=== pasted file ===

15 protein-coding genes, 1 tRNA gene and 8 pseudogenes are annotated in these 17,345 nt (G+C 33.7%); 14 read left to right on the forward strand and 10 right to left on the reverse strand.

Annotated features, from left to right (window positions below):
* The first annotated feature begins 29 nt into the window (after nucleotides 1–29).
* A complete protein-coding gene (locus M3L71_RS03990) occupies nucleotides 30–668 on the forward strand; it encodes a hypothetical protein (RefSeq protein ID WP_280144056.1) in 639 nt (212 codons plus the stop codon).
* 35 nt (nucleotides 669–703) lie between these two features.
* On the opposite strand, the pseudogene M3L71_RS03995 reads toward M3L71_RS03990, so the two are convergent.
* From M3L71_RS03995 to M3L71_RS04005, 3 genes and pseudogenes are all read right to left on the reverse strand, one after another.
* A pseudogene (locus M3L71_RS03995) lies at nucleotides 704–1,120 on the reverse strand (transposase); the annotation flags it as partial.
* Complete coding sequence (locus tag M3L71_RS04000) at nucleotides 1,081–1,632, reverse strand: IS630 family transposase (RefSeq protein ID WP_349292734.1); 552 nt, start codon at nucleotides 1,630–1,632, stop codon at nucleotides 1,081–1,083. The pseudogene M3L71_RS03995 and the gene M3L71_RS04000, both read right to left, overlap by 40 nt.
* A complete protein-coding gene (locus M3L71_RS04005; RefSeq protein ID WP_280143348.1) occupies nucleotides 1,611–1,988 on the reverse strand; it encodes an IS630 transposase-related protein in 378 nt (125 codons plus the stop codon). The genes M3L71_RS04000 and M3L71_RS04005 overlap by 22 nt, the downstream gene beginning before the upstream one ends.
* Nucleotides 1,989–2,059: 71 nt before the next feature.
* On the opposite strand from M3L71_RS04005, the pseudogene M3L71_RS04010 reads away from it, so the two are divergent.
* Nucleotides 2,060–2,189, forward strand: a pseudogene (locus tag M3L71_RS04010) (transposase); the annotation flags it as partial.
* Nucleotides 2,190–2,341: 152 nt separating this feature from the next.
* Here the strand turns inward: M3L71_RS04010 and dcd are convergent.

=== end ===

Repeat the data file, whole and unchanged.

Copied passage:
15 protein-coding genes, 1 tRNA gene and 8 pseudogenes are annotated in these 17,345 nt (G+C 33.7%); 14 read left to right on the forward strand and 10 right to left on the reverse strand.

Annotated features, from left to right (window positions below):
* The first annotated feature begins 29 nt into the window (after nucleotides 1–29).
* A complete protein-coding gene (locus M3L71_RS03990) occupies nucleotides 30–668 on the forward strand; it encodes a hypothetical protein (RefSeq protein ID WP_280144056.1) in 639 nt (212 codons plus the stop codon).
* 35 nt (nucleotides 669–703) lie between these two features.
* On the opposite strand, the pseudogene M3L71_RS03995 reads toward M3L71_RS03990, so the two are convergent.
* From M3L71_RS03995 to M3L71_RS04005, 3 genes and pseudogenes are all read right to left on the reverse strand, one after another.
* A pseudogene (locus M3L71_RS03995) lies at nucleotides 704–1,120 on the reverse strand (transposase); the annotation flags it as partial.
* Complete coding sequence (locus tag M3L71_RS04000) at nucleotides 1,081–1,632, reverse strand: IS630 family transposase (RefSeq protein ID WP_349292734.1); 552 nt, start codon at nucleotides 1,630–1,632, stop codon at nucleotides 1,081–1,083. The pseudogene M3L71_RS03995 and the gene M3L71_RS04000, both read right to left, overlap by 40 nt.
* A complete protein-coding gene (locus M3L71_RS04005; RefSeq protein ID WP_280143348.1) occupies nucleotides 1,611–1,988 on the reverse strand; it encodes an IS630 transposase-related protein in 378 nt (125 codons plus the stop codon). The genes M3L71_RS04000 and M3L71_RS04005 overlap by 22 nt, the downstream gene beginning before the upstream one ends.
* Nucleotides 1,989–2,059: 71 nt before the next feature.
* On the opposite strand from M3L71_RS04005, the pseudogene M3L71_RS04010 reads away from it, so the two are divergent.
* Nucleotides 2,060–2,189, forward strand: a pseudogene (locus tag M3L71_RS04010) (transposase); the annotation flags it as partial.
* Nucleotides 2,190–2,341: 152 nt separating this feature from the next.
* Here the strand turns inward: M3L71_RS04010 and dcd are convergent.